It just leaked the name of Christine Lagarde as a nominee for the presidency of the European Central Bank (ECB), ten-year Spanish government bonds reduced their yield by one tenth of a percentage point, like the Italians. The markets immediately saw in Lagarde the hand that will continue to keep the highly indebted states giving continuity to the monetary policy of Mario Draghi.
"Mrs. Lagarde is a political candidate willing to support the governments of the Club Med-Mediterranean countries- to continue to borrow," dit Steen Jakobsen, chief economist of the Danish bank Saxobank, in line with the assessment made by Daniel Hartmann , chief economist of asset manager Bantleon.
"The governments of the southern peripheral countries will welcome Lagarde with a sigh of relief", the latter guesses, "because it is very open to unconventional measures and will even argue in favor of an even more expansive monetary policy than what we have seen so far. " And both wonder how far that rope of monetary laxity can stretch.
With Draghi in front, the European Central Bank has bought Spanish debt bonds worth 260,000 million euros, as of December 2018. "And now the party continues," laments author Dorothea Siems, "and as with these levels of debt, normal rates of interest rates would be unsustainable and would bankrupt several states, since the normalization of the types are postponed sine die. "
"I could go even further," warns Thomas Mayer, former chief economist at Deutsche Bank and now director of "think tank" Flossbach of the Storch Research Institute, "she does not come from the tradition of monetary discipline, she has been a banker but a French Minister of Finance between 2007 and 2011 ", so that for her there are less immutable principles of banking, such as the fact that central banks can not manage or sustain public finances.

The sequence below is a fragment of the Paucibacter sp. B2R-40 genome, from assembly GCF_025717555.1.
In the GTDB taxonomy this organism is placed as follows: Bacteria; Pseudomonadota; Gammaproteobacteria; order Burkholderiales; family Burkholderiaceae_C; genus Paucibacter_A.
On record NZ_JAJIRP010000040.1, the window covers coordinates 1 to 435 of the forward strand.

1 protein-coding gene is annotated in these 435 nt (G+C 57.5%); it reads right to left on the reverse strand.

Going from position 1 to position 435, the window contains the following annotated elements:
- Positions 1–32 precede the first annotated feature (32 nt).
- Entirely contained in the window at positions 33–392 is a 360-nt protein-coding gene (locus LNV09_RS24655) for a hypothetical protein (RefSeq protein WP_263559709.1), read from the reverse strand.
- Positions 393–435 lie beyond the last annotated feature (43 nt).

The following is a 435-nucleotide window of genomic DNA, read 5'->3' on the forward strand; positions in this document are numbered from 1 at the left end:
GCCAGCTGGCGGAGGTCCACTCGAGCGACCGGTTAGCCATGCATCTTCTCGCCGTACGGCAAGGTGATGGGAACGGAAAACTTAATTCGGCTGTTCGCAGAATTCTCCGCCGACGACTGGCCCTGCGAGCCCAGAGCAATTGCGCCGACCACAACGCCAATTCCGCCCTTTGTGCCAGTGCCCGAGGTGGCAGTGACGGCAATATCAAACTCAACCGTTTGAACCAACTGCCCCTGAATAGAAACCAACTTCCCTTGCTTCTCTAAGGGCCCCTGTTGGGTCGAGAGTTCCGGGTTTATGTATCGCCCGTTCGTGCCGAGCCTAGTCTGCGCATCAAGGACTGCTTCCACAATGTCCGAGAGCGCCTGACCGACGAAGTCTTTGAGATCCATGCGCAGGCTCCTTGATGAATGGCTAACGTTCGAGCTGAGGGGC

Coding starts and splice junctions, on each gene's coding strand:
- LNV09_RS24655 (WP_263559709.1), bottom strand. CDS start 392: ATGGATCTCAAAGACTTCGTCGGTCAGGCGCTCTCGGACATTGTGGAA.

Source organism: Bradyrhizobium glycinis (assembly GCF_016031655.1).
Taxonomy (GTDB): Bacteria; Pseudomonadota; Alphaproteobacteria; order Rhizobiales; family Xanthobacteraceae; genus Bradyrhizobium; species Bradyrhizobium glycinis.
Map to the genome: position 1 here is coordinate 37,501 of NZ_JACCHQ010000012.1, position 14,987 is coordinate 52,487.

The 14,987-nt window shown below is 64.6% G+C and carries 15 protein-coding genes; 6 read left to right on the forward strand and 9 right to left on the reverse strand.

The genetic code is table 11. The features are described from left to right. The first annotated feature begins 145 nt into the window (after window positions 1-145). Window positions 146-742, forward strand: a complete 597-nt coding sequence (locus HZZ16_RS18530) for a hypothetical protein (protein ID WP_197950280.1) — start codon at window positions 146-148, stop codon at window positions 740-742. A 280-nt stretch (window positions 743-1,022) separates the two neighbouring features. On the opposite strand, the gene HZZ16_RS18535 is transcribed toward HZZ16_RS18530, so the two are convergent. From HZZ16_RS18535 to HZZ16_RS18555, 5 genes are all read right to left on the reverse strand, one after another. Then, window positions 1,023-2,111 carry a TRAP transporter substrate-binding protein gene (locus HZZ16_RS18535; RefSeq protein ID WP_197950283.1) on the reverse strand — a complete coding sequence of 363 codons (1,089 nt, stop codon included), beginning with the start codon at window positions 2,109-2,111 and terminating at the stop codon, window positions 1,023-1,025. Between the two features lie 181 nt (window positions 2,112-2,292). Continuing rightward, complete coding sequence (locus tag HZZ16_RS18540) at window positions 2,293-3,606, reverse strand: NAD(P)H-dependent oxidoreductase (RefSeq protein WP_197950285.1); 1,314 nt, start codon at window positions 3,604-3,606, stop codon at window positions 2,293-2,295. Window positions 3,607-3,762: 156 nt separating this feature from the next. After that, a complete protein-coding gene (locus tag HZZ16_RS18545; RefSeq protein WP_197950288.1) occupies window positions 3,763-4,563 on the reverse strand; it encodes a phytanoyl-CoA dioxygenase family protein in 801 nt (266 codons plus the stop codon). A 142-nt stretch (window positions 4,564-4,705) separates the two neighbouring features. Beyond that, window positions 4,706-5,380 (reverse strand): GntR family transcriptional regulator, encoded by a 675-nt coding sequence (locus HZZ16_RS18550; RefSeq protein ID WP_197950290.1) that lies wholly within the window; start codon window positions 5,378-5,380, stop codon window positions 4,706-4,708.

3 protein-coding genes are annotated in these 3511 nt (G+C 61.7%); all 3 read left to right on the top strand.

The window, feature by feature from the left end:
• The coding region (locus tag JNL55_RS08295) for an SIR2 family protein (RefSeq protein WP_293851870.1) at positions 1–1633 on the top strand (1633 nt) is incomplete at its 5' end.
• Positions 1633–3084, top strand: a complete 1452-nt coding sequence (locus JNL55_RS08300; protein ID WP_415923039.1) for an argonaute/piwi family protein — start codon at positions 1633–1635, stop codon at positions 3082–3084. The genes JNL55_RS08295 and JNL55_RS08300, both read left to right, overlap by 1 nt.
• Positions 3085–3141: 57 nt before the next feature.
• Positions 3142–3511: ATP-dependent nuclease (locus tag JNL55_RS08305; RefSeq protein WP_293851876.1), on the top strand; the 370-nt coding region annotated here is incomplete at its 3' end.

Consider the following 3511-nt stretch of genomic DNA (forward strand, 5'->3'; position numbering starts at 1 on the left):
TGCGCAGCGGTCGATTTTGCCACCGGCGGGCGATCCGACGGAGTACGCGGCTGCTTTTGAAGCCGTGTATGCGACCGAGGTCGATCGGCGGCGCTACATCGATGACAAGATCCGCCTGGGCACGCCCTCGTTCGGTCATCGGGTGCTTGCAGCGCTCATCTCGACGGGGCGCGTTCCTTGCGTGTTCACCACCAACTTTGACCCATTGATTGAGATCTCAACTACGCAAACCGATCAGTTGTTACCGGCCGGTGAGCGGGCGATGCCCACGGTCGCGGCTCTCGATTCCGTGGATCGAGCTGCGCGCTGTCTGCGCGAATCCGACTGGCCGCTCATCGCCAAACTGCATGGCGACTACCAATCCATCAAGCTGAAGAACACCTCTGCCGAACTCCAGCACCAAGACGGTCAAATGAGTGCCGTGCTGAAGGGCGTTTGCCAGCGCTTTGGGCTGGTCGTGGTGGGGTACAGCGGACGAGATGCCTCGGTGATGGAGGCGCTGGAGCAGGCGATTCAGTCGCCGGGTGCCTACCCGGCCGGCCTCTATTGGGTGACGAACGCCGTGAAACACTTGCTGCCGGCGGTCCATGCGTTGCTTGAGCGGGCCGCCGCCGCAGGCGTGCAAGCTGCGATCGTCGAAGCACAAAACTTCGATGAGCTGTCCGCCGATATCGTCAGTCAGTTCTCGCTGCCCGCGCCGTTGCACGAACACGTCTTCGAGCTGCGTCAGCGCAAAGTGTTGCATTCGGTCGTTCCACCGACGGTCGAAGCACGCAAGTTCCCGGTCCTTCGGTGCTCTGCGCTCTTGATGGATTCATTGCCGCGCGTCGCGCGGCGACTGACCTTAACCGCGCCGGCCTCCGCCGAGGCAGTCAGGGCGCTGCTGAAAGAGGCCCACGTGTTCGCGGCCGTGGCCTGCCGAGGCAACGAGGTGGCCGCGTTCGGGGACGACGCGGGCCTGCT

A more political ECB
The European Central Bank runs the risk of becoming more political and becoming more involved in the public financing of southern European countries, a line of action that has awakened anti-European forces throughout the continent. It should be remembered that, as president of the International Monetary Fund (IMF), she defended a Greek debt write-off and that, when the European partners refused, the third bailout was carried out without the support of this international organization. What decision will it take when the stimuli are exhausted, the peripheral countries are still more indebted than now and the European economy has not found the formula to make a niche between the American and Chinese giants, which are the economic powers of the 21st century? the analysts ask.
And at this point it is worth remembering what Lagarde herself wrote last January in the blog of the International Monetary Fund: "When the next crisis arrives, something that will happen, the authorities should use all their tools to maximize their combined effect. means supporting demand through a looser monetary policy and fiscal incentives where possible. "
Half full glass
The bank analysts consulted by ABC, who try to hide their fear of the prolongation of low and even negative rates, try to show the glass half full and point out that Lagarde has repeatedly claimed from the International Monetary Fund for the completion of the banking union, a process that can now boost from its role as supervisor of the sector, with a greater reduction of unproductive loans in the balance sheets and favoring cross-border mergers.
And in France all eyes turn to the newly elected chief economist of the ECB, Philip Lane. This does have an authentic banker profile and the European economy and finances in the head, besides being considered by some experts as "the best macroeconomist in the world". It will be he who manages the machinery, while Lagarde puts face and public relations to the decisions.
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